Definition 1.1.

A randomized algorithm is -differentially private if for all any two neighboring databases any subset of possible outputs we have:

This definition of DP is often called the global definition (GDP), as it assumes that users are willing to trust the data collector. By now, there is a large body of work on global differential privacy, and many non-trivial machine learning problems can be solved in this model very efficiently. See authoritative book by Dwork and Roth  privbook for more details. However in the context of IT companies, adoption of GDP is not possible as there is no trusted data collector – users want privacy of their data from the data collector! Because of this, all industrial deployments of DP by Apple, Google, and Microsoft, with the exception of Uber Johnson:2018:TPD:3187009.3177733 , have been set in the so called local model of differential privacy (LDP) ccs:ErlingssonPK14 ; Ding2017CollectingTD ; appledp . In the LDP model, users randomize their data before sending it to the data collector.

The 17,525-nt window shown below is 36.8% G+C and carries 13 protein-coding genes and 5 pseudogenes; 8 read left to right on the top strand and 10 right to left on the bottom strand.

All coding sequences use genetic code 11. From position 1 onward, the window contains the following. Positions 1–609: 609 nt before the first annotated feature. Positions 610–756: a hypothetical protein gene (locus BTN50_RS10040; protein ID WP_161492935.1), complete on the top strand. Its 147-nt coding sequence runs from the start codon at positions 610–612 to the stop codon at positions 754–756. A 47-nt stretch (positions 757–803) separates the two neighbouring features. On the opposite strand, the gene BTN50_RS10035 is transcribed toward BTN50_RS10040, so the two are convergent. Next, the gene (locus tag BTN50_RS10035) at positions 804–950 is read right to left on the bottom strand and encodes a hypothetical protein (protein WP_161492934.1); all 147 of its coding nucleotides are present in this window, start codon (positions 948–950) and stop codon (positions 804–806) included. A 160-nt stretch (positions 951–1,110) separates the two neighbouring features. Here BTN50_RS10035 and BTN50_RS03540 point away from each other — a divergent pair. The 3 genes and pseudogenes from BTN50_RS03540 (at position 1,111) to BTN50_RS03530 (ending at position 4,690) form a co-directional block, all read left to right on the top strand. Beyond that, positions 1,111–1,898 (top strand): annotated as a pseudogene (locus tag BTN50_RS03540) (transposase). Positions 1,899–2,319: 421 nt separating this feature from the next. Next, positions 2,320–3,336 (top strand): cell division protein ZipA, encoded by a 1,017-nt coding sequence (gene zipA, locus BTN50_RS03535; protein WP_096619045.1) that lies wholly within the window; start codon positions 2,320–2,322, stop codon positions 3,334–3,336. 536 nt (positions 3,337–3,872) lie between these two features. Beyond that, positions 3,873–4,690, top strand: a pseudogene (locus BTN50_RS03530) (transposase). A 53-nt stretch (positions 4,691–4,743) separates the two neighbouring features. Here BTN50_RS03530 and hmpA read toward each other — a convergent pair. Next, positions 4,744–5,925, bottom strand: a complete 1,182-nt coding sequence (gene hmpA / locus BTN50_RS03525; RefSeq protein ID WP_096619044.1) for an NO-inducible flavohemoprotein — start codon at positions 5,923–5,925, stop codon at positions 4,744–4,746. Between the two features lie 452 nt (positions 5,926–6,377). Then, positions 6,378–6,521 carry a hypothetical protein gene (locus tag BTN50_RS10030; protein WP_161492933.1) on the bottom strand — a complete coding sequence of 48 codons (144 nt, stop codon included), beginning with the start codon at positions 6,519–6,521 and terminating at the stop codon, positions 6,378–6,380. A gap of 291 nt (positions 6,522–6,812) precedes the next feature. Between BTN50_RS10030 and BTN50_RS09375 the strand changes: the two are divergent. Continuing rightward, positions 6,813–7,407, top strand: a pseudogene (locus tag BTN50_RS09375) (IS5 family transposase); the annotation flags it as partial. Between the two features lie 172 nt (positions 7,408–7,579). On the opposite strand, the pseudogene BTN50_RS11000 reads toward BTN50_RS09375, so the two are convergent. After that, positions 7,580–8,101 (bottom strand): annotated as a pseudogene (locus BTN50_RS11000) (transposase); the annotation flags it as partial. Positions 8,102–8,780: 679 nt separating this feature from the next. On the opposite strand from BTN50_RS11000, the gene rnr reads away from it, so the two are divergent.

Definition 1.2.

A randomized algorithm is -locally differentially private (-LDP) if for any pair of values held by a user and any subset of output we have:

Despite its very strong privacy guarantees, the local model has several drawbacks compared to the global model: many important problems cannot be solved in the LDP setting within a desired level of accuracy. Consider the simple task of understanding the number of distinct websites visited by users, or words in text data. This problem admits no good algorithms in LDP setting, whereas in the global model the problem becomes trivial. Even for problems that can be solved in LDP setting ccs:ErlingssonPK14 ; stoc:BassilyS15 ; BassilyNST17 ; Ding2017CollectingTD , errors and are significantly larger compared to the global model. For example, if one is interested in understanding the histogram of websites visited by users, in the LDP setting an optimal algorithm achieves an error of , whereas in the global model error is ! See experiments and details in prochlo for scenarios where the errors introduced by (optimal) LDP algorithms are unacceptable in practice. Finally, most IT companies collect data repeatedly, hence the database keeps evolving. The global model of differential privacy allows for very clean solutions for this problem based on